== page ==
The last horse home was Cavaleiro, ridden by Hayley Turner, matching the position of Alex Greaves, aboard Portuguese Lil in 1996; Haley and Alex being the only ladies to have ridden in the Derby.  


In the interviews that followed the trophy presentation to owners, Derek Smith, Mrs John Magnier and Michael Tabor, it became apparent that their wishes were to run Camelot in the St Leger, and so attempt the first Triple Crown victory since Nijinsky in 1970.


Finally, the estimated attendance of 130,000, was an encouraging sign for Investec, who have renewed their sponsorship for a further 10 years.  



Here follows, the result of the 2012 Investec Derby in the style of my book,

together with the details of  Montjeu’s four Epsom Derby winners.


Racing to School

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Racing to School

As the Official Derby Historian, I was recently asked by the Marketing Department of Epsom Racecourse, to give the pupils of six local schools a series of half-hour talks on the history of the Derby, as part of the racecourse experience.

“This should be fun,” I thought. And when I was told the age of the 240 pupils attending over two days – 10-11 year-olds – I knew it would be have to be different from any other talk I had given.

The educational programme was run by the charity, British Horseracing Education and Standards Trust, known as Bhest. Their programme, which went to all 60 racecourses in Britain, was free and available to pupils and students of all ages throughout the UK. The daily schedule, which ran from 9.30 am to 2.40 pm, was hectic, but well run under the leadership of Ollie McPhail, an ex National Hunt jockey who had previously survived nine operations after a fall at the Chair fence at Aintree.

Although the children were taken to various parts of the stands and racecourse I was billeted in the Queen’s Stand cinema, where one class after another rushed in and rushed out after being given a brief history – racing at Epsom in the time of the Roundheads and Cavaliers, the foundation of the Derby, the suffragette, Emily Davison, Mill Reef, the disappearance of Shergar, modern day racing and the Queen’s involvement at Epsom.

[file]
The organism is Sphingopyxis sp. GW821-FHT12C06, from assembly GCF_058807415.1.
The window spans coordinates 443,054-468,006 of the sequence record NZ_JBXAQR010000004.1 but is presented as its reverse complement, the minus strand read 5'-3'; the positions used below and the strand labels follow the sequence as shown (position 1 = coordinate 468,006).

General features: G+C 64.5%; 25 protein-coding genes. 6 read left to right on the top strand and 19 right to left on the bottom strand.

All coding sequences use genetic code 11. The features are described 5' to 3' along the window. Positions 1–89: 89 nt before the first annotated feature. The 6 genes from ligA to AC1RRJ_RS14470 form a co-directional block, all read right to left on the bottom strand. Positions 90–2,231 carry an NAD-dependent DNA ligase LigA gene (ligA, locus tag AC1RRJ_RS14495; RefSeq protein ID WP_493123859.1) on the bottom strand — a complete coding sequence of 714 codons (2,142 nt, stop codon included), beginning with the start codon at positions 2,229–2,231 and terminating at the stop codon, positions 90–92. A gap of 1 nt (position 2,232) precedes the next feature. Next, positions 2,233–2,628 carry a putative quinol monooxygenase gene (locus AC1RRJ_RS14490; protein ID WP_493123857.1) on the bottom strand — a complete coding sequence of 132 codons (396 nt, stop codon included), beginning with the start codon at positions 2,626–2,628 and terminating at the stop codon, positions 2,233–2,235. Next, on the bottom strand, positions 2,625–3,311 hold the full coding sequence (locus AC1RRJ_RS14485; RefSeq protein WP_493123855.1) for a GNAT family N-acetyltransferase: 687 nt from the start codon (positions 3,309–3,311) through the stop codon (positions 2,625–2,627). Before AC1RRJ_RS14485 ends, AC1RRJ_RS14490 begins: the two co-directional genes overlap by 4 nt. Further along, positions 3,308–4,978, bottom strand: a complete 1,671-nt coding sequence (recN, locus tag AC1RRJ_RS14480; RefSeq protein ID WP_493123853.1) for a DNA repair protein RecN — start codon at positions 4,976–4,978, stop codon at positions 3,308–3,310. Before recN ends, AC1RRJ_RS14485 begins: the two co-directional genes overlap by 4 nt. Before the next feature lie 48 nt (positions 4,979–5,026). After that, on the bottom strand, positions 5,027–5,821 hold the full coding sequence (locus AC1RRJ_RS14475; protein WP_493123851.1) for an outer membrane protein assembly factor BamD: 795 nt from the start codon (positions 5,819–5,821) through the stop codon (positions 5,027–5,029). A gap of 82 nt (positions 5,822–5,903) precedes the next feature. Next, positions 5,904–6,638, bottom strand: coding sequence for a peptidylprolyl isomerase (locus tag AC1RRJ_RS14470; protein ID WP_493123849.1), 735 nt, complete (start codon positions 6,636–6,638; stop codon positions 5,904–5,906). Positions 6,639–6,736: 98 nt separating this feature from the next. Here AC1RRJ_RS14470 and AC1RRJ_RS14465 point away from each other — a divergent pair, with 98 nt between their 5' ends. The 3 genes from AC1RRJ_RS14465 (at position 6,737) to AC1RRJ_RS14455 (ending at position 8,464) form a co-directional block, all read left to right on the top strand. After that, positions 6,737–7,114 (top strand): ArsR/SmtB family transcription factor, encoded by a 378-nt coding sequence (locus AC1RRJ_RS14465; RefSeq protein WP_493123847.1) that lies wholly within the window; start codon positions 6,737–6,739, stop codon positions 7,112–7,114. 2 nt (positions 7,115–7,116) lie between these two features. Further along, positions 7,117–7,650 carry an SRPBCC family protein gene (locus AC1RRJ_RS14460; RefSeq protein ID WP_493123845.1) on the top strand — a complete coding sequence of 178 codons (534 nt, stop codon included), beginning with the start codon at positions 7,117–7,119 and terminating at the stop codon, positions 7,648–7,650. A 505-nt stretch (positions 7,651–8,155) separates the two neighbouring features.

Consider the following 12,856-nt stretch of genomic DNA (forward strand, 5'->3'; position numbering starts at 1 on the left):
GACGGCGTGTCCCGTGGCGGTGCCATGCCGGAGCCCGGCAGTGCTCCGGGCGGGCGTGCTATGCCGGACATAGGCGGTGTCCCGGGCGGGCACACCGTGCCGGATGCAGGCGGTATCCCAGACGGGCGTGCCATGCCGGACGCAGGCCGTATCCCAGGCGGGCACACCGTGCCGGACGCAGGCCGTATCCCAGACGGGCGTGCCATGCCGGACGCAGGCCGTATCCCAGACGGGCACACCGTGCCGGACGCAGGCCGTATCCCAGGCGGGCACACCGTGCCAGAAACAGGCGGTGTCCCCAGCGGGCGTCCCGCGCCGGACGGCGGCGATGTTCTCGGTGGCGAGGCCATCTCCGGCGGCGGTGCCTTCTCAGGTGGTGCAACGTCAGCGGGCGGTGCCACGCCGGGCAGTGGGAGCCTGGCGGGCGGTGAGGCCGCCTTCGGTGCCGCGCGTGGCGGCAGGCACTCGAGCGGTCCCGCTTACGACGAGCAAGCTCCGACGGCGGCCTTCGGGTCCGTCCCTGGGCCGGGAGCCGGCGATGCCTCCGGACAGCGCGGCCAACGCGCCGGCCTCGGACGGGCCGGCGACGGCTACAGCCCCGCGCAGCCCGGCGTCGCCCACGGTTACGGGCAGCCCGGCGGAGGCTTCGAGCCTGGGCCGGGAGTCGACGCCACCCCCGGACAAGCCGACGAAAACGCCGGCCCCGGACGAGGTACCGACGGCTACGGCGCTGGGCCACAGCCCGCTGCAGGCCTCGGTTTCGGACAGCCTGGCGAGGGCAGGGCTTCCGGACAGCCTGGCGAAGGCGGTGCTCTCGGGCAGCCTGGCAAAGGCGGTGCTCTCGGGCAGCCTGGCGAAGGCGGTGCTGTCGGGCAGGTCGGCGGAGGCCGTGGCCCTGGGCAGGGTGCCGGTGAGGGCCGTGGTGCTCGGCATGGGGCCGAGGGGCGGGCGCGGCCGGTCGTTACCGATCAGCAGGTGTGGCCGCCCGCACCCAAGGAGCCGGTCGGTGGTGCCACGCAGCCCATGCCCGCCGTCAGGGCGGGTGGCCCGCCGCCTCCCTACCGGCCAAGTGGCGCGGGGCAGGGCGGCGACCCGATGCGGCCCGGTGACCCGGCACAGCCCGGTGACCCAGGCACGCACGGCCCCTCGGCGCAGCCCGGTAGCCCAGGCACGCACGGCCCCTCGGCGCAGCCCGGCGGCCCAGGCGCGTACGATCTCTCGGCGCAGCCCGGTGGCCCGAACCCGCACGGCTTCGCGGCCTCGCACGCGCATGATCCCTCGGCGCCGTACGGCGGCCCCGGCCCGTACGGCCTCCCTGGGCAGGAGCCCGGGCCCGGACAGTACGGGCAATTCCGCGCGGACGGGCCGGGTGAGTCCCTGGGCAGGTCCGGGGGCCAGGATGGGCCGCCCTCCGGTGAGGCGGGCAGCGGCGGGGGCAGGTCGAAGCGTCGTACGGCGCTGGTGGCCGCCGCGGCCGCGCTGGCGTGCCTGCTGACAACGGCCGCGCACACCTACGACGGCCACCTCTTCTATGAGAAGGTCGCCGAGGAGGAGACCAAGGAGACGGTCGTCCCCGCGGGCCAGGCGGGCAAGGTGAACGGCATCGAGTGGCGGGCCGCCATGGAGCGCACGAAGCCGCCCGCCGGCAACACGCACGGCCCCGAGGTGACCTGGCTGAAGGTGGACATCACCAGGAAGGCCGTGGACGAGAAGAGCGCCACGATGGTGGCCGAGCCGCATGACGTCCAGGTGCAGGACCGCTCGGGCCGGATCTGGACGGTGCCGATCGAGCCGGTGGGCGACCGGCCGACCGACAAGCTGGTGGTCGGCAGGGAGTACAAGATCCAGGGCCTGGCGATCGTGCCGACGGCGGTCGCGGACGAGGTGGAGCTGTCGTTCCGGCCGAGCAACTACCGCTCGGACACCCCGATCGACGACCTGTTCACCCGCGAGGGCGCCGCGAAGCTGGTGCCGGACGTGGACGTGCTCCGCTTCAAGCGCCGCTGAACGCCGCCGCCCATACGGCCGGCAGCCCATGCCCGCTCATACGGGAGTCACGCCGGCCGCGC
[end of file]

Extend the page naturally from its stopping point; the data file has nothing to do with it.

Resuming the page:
The “any questions” at the conclusion of each session was both interesting and hilarious. One earnest little boy inquired, “When a horse breaks its leg and they shoot it, do they also shoot the jockey if he breaks his leg?”

Ollie McPhail was living proof that they don’t!”

Since I was standing in front of an Investec sponsors board, another boy inquired, are Zebra’s allowed to run in the Derby?”

All the children and their teacher’s seemed to have had a good time, washed down in the interval with various squashes and biscuits.

Needless to say, the more informed teacher’s and pupils discreetly asked who they should watch for in this year’s Derby. My reply of, “ Camelot,” was seen written into one or two exercise books!

The schools taking part were:

The Vale Primary School

Shawley Community Primary School

Tadworth Primary School

Warren Mead Junior School

Walton On The Hill Primary School

Riverview C Of E Primary School

The Derby Chart

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The Derby Chart

Her Majesty the Queen was due to open Epsom’s magnificent, new Queen’s Stand on the first Wednesday in June 1992 – Derby Day.

  The previous Monday, knowing of my life-long interest in the great race, Father Green telephoned me to enquire if Pat and I would be going as usual.

 “The opening of the Queen’s Stand, will be a historic occasion,” Perry enthused, “and I would dearly like to see the Queen herself.”

“O.K, well how about if we meet you on the front steps of the new stand at noon,” I suggested.

“We may be able to get a close view of the ceremony from near the winner’s enclosure and afterwards, you can come back to meet our picnic party in the Members car park.

“Sounds great, Michael. Give Pat my love and I’ll see you both on Wednesday.”


On a sunny Derby Day, Father Green and I watched the Queen, in a straw-coloured outfit with hat to match, unveil a plaque near the weighing room, so officially opening the Queen’s Stand.

Perry was delighted to see the Queen close-up, although he appeared to be embarrassed when recognised by a group of regular racegoers.

Returning to our little picnic, we introduced him to Pat’s friends Ingrid and Irene, who kept his glass replenished until we all made our way over to the stands for the first race at 2.15.

At this point, I must tell you that today, I was to add the name of this year’s Derby winner to my new Derby Charta large, hand written parchment chart showing the male linage of every winner from 1780, which, when completed, was to be shown live on Channel 4.

Just before the first race, I was informed by one of the Channel 4 staff to go down to the Paddock, then situated about a furlong away. There, I would find a green corrugated iron tower, and after entering by a dilapidated door at the bottom and climbing a makeshift staircase, I would meet John Francome and Lord Oaksey.

“You can spread your chart on the floor behind us”, said Francome, cheerfully.